Lightning Effect Using Camera Flash Units

Introduction: Lightning Effect Using Camera Flash Units

Make an electronic circuit that will trigger camera flashes in sync with a thunder soundtrack (great for Halloween)!  The camera flashes are salvaged from old, broken cameras.  When used along with lamps plugged into a color organ circuit, it makes a very effective lightning effect.

Here are two videos of the display in operation.  In the outdoor view, the camera flashes are visible but the video camera does not pick up the color organ lamps flashing.  The second video (inside the house) shows a lamp connected to the color organ flickering in sync with the soundtrack.



Step 1: Safety Warning! Electrical Shock Hazard!

Before I start anything, I have to warn that a camera flash unit uses HIGH VOLTAGE (300V or more) that is stored in a large capacitor.  A LETHAL charge can be stored in the capacitor even if the camera has not been used for a long time!!!  Use EXTREME CAUTION when disassembling any camera that has a flash unit.
- The high voltage is also present at certain points on the flash control circuit of the camera.
- If you are not experienced with electronics work, DO NOT ATTEMPT to disassemble a flash camera.
- If you are uneasy about handling high voltage electronics, you can use standalone flash units with this instructable.  You will not need to disassemble the flash unit.

Step 2: What You Need

You need:
Camera flash units .  These can be salvaged from old, broken cameras, or they can be standalone flash units.  The circuit I built can drive 4 flash units. I used 3 flash units extracted from broken cameras, plus one standalone flash unit which needed no modification. The standalone flash unit approach is recommended for those with limited electronics experience, or for those who are not willing to risk a deadly shock from a camera flash capacitor.
Power supplies to run the flash units (batteries will not last long if you try to power the flash units that way) and the electronic circuit.  A power supply must provide at least 1.5 amps of current to power a flash.  Some large wall plug AC adapters will work if they are rated at least 1 amp (the charging is intermittent so the 1.5 amp peak current should not overheat the adapter).
Electronic parts .  See the circuit diagram in the next step for the parts you need.  The key parts are relays, op amps, a 555 timer, and a transistor.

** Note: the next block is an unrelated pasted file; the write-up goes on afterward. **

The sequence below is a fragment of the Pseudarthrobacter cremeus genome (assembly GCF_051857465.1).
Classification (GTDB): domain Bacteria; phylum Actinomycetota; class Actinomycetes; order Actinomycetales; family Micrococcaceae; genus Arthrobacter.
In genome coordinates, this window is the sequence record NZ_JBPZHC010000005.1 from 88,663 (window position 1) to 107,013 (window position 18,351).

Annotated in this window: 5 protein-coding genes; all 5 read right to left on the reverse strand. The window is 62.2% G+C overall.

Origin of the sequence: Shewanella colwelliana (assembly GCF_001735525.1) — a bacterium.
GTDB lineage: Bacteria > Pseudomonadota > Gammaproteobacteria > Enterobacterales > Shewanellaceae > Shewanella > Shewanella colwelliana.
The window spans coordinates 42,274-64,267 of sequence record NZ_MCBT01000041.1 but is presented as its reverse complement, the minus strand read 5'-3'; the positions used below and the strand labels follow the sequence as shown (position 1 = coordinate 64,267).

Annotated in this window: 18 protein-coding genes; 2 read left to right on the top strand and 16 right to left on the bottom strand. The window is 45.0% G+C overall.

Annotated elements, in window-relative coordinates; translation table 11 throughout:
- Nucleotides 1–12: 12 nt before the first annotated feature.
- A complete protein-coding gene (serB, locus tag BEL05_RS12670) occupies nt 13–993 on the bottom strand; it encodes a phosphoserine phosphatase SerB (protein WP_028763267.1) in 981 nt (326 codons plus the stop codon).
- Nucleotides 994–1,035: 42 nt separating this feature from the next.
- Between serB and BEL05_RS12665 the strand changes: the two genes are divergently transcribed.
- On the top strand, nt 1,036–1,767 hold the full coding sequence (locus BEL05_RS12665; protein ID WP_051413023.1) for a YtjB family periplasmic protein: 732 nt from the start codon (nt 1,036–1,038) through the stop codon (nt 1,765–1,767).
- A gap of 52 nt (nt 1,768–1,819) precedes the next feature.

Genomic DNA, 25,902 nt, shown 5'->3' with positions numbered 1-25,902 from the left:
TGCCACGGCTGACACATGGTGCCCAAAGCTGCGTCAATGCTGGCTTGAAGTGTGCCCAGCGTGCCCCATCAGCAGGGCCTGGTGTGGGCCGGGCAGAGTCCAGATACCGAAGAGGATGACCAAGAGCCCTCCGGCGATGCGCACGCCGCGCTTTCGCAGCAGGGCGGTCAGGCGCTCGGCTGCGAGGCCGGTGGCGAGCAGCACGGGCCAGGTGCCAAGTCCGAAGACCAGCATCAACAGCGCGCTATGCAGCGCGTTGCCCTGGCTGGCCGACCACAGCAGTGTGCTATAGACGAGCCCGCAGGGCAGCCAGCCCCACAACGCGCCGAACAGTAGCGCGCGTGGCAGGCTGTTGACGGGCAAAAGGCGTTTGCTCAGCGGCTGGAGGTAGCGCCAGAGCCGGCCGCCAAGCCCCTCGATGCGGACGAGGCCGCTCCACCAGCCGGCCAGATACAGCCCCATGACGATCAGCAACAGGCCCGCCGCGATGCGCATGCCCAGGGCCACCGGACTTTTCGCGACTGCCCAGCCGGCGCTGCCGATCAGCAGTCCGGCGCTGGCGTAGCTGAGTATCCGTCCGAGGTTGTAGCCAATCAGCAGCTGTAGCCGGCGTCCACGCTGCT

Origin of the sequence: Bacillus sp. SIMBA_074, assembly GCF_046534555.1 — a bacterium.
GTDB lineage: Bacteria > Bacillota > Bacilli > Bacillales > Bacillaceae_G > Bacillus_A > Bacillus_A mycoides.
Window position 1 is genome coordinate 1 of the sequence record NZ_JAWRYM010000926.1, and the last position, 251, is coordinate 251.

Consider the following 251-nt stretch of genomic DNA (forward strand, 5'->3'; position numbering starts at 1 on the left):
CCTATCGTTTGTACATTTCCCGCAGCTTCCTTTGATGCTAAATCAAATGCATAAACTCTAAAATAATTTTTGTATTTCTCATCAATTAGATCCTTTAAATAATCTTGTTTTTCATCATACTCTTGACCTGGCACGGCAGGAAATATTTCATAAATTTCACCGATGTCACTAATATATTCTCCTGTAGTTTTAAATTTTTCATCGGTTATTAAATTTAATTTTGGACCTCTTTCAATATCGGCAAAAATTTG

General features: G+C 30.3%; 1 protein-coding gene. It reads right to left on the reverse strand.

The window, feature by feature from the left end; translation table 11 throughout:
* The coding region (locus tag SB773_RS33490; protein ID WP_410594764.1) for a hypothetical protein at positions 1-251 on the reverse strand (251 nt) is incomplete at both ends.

A 'color organ' circuit.    These are available in kit form or pre-built on the internet, and circuits are also available on the internet if you want to build from scratch.  You want one that can drive at least 60W lights.
Lots of wire and extension cords , if you are going to have the display operating in more than one room.  In my case I had it running in 4 rooms so there were wires all over the house.  24 gauge speaker wire (the thin stuff you get at the dollar store) works fine.  Lucky for me, the central vac installer left a big spool of wire behind so I used some of that.
A stereo.  You need a pretty powerful one and big speakers to make a good effect outdoors.
A thunder soundtrack.  I downloaded several thunder .mp3 files from the internet and wrote them to a CD which I played with "repeat" so it ran over and over all evening.  The files I used are attached for your convenience.

Step 3: The Circuit

Click the little "i" symbol in the top left of the picture to see the schematic more clearly.

The terminals "In +" and "In -" are connected to the speaker wires from your stereo.  D1 protects the circuit from overvoltages if you turn your stereo volume too high.
The relays I used are 5V DPDT, so each one can trigger two flashes.  I used two of them to trigger 4 flashes.  My circuit is powered with 5V because my relays were 5V, but if you have 12V relays this circuit can be powered by 12V also.
The 2N2222A transistor needs a small heat sink to handle the relay coil currents.
The LM324 (U1) is an op amp that can be run from a single power supply.  Other op amps may not work in this circuit. 
The first part of the circuit, C1 and R1, is a high-pass filter.  This is because we want the circuit to respond to the initial high-pitched 'crack' sound of the lightning, not the following rumble. The next part (D2, C2, R6) is a peak detect circuit, which generates an output pulse when the voltage level exceeds a certain threshold.  The 'certain threshold' is also connected to a peak detect circuit but with a very slow decay time (D3, C3, R4), so that it automatically adjusts to the level of the last thunderclap.  The LED helps when adjusting the circuit, so you can tell when the peak detect circuit is triggering.  Adjust R5 so that the circuit triggers at the start of each thunderclap.
The output of the peak detect circuit triggers a 555 timer (U2), which generates a 20 ms pulse for the flash relays.  The circuit portion around U1B prevents the 555 from re-triggering for about 5 seconds, this allows the flashes time to recharge.. 
Q1 is used to drive the relays, because the 555 does not have enough output current on its own.  The schematic shows 4 SPDT (single pole, double throw) relays, because the schematic program did not have DPDT (double pole, double throw) relays, but I actually only had two DPDT relays in the circuit.. The relays I used were some scrap parts from work, I don't know the part number, but something like Omron G5V-2-DC5 would work.  D6 is important, to protect Q1 from overvoltages when the relays are switched off.

Step 4: Circuit Construction

I assembled the circuit on a breadboard.  This made it very easy to make changes.  Once I was finished, I didn't bother transfering the circuit to a soldered circuit board, I just put the whole works into a project case to protect it from curious fingers.  The project case was re-used from a previous project, so pay no attention to the unused connectors.  To save time I just passed the wires through the ventilation holes in the case and tied them in place, except for the power wires which I connected to the banana jacks already on the case.

I powered it with a +5V regulated bench power supply.